Cusick's Corner 11-09-2012

The market was able to hold and then squeeze the post-election shorts today. Crude, USO, and Gold, GLD, performed really well today and held up after the President's speech on how a budget will be locked before year-end. Have a good weekend.
Stock market averages scored modest gains through midday and trading was choppy from that point forward. Data released early seemed to ease some of the recent anxiety about the economic outlook after the University of Michigan reported that its index of consumer sentiment rose to 84.9 in mid-November, from 82.6 last month and better than the 83.0 that was expected. A separate report showed Wholesale Inventories up 1.1 percent in September and .7 percent more-than-expected. At the same time, the Trade Balance narrowed to $41.5 billion in September, from $43.8 billion and much narrower than the $45.4 billion that was expected. Overall, the data might have helped ease some of the anxiety about the upcoming fiscal challenges facing political leaders in Washington. Overseas, Asia's markets finished mostly lower, but trading has turned mixed through much of Europe. The euro lost another .3 percent and now trades for 1.271 against the buck. Crude oil rose 96 cents to $86.05 and gold gained $5.5 to $1731.5. On Wall Street, the Dow Jones Industrial Average was up 50 points at midday, but trimmed its gain to only 4 points. The NASDAQ gained 9.3. For the week, the Dow lost 2.1 percent and the NASDAQ dropped 2.6 percent.

CBS showed some resilience this week. Shares of the media company gained 5 percent and were helped a bit higher by earnings Thursday. CBS added another 52 cents to $34.88 Friday. In options action, an interesting three-way spread traded on the media giant in afternoon action when an investor sold 5,000 June 31 puts on CBS at an average of $1.925 per contract, bought 5,000 June 37 calls for $2.50, and sold 5,000 June 41 calls at $1.05. In other words, downside June 31 puts were sold to help finance a June 37 - 41 call spread, and 67.5 cents was collected on the spread. It looks like a new position because volume exceeds open interest in all three contracts. If so, the investor is writing puts and making a statement that they are willing to buy the stock at the put strike price. At the same time, they are opening a spread in upside calls in order to participate if the stock moves higher rather than lower through the June expiration.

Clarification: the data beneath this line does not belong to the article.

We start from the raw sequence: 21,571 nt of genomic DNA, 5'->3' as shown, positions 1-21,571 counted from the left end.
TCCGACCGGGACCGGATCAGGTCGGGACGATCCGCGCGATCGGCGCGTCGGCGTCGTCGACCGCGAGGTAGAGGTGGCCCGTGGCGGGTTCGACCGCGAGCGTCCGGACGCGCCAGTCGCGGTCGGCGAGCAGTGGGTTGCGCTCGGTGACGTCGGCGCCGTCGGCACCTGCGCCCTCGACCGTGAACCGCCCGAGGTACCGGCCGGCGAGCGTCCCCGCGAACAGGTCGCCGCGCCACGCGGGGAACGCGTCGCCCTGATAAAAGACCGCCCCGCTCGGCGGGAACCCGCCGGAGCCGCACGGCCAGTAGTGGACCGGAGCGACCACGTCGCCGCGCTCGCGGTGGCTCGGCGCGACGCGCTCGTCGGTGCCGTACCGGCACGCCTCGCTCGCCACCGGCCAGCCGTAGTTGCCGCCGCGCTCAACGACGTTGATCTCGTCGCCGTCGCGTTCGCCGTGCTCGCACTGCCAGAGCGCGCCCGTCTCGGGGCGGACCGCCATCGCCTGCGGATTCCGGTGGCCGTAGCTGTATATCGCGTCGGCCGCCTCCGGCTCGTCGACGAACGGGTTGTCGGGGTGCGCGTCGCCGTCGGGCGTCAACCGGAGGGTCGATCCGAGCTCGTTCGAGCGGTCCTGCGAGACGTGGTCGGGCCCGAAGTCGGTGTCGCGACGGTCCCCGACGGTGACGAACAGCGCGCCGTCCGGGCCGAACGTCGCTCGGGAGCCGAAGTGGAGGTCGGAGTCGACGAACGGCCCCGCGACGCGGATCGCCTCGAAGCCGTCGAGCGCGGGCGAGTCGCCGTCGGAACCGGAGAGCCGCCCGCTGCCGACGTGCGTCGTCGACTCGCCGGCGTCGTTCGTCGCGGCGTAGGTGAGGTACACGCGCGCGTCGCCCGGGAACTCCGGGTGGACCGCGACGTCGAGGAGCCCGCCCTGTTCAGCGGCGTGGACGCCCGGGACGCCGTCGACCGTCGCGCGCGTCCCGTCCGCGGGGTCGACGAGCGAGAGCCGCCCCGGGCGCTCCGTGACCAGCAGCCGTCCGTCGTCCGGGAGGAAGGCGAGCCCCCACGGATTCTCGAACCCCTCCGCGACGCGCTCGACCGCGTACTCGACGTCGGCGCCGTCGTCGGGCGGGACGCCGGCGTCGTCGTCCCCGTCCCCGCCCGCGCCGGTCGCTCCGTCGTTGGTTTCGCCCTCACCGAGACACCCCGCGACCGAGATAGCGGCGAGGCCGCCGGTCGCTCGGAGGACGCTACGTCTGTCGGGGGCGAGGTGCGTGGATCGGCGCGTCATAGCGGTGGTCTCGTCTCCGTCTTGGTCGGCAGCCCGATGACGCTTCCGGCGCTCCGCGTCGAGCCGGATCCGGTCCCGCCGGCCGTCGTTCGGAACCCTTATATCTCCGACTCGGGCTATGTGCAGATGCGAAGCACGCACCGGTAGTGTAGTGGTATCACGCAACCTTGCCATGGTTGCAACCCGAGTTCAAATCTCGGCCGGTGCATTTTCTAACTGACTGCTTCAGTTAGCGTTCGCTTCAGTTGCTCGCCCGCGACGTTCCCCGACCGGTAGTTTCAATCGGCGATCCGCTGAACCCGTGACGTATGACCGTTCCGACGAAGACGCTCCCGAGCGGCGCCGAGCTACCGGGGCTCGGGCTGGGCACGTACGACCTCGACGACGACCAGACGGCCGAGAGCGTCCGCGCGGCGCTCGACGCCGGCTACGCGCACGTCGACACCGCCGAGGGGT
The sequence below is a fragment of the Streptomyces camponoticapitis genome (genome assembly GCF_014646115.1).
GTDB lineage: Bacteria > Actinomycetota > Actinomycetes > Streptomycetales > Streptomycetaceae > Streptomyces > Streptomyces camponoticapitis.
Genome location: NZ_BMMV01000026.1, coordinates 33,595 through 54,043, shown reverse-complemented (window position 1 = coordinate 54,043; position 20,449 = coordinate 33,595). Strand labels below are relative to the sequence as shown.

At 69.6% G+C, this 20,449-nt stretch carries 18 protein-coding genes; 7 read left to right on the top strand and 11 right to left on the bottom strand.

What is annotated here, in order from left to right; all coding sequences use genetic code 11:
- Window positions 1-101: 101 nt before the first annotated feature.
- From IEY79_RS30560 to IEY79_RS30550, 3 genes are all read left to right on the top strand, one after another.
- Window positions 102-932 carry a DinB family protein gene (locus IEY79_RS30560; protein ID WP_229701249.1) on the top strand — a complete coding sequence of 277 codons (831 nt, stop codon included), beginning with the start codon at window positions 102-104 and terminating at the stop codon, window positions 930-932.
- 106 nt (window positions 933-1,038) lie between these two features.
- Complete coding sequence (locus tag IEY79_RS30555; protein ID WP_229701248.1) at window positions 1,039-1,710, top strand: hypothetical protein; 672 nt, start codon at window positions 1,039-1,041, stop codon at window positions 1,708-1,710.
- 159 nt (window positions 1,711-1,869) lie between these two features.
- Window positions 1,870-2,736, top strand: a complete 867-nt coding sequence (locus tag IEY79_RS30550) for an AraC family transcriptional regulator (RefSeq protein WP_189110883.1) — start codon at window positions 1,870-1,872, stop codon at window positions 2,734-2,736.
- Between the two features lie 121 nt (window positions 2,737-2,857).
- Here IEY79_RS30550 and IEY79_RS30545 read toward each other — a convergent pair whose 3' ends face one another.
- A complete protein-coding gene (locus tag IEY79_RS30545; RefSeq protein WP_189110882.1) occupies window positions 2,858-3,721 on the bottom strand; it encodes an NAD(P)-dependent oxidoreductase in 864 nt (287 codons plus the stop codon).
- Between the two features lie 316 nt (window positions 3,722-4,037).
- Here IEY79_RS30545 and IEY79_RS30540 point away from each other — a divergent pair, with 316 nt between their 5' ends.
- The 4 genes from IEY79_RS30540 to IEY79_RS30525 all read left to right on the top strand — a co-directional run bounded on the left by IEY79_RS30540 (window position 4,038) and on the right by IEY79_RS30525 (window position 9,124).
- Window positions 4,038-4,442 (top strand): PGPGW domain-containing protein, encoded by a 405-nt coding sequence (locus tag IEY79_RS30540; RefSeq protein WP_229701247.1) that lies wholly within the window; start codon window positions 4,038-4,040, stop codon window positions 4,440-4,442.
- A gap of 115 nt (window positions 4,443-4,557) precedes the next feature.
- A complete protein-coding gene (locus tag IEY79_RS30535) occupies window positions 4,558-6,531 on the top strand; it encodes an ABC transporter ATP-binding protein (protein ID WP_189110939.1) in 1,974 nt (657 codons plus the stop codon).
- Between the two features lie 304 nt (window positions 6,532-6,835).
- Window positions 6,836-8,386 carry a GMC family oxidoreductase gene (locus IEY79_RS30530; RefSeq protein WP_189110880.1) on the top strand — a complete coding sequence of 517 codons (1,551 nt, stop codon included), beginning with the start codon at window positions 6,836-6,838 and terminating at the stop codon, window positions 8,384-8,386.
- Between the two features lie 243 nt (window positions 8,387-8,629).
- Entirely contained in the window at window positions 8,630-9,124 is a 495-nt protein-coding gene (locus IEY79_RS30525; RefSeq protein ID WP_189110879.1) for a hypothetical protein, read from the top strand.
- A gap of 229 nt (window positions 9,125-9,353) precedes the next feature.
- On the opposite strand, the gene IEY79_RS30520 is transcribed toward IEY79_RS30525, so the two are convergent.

Bullish trading was also seen in NI Holdings (NIHD), Hertz (HTZ), and Sirius Satellite (SIRI).

Lockheed Martin (LMT) had a rough week. Shares came under fire with other aerospace/defense names Wednesday following the 2012 Presidential elections and lost 4 percent on the week. LMT ticked 6 cents higher to $89.98 today and a noteworthy spread surfaced on the stock when an investor bought 10,000 Jan 85 puts on LMT for $2, sold 20,000 Jan 80 puts at $1, and bought 10,000 Jan 75 puts at about 60 cents. The spread has the hallmarks of a Jan 75 - 80 - 85 put butterfly spread. That is, the investor bought 75 and 85-strike puts for the wings of the spread, and sold twice as many of the 80 puts for the body of the butterfly. If so, it's a bearish spread (with a dynamic similar to buying a Jan 80 - 85 put spread and selling a Jan 75 - 80 put spread), which offers its best payout if the stock slides to $80 through the Jan 2013 expiration. An investor with a large position in LMT might have initiated the trade to help hedge shares from the risk of further losses through year-end.
Bearish trading was also seen in Goodyear Tire (GT), JC Penney (JCP), and ACI Worldwide (ACIW).
Index Trading

The Mini-SPX (.XSP) Index saw more volume than usual. XSP is a pint-sized version of the S&P 500 equal to 1/10th of the SPX. So, with the S&P 500 adding 2.34 points to 1,379.85 today, XSP edged up .23 to 137.98. The index is similar to the more actively traded SPDR 500 Trust (SPY). The SPY gained 12 cents to $138.16. The key difference between .XSP and SPY is that one is a cash index and one is an exchange-traded fund. Consequently, SPY shares can be bought and sold like shares of stock. A cash index like SPX or XSP cannot be purchased. They are merely barometers for the market's performance. Consequently, the settlement of XSP and SPY options is different as well. While exercise and assignment of SPY options involves the transfer of shares, the XSP settlement is for cash. Options on the SPY have proved much more popular in recent years. 2.5 million contracts traded today. Meanwhile, 1,455 XSP options changed hands, which is 14X the daily average for the product. SPX, which is the big daddy in the index market due to its higher volume and large notional size, saw active trading of almost 900,000 contracts.
ETF Action

Market Vectors Gold Miners Fund (GDX) lost 74 cents to $50.74 on the day and added 1.9 percent on the week. Trading in the options on the ETF was active Friday. 50,000 calls and 22,000 puts traded on the ETF. The top trade was a butterfly spread, in which the investor bought 14,000 December 63 calls on the ETF for 8 cents per contract, sold 7,000 December 58 calls for 38 cents, and sold 7,000 December 68 calls for 2 cents. So, they collected 24 cents on the Dec 58 - 63 - 68 call butterfly spread, 7000X, and are possibly closing a position on diminishing hopes for a substantial rally in the miners through the December expiration, which is in 6 weeks. If bought, a Dec 58 - 63 - 68 call fly offers its best payout if the underlying moves to the middle strike or, in this case, $63 per share.
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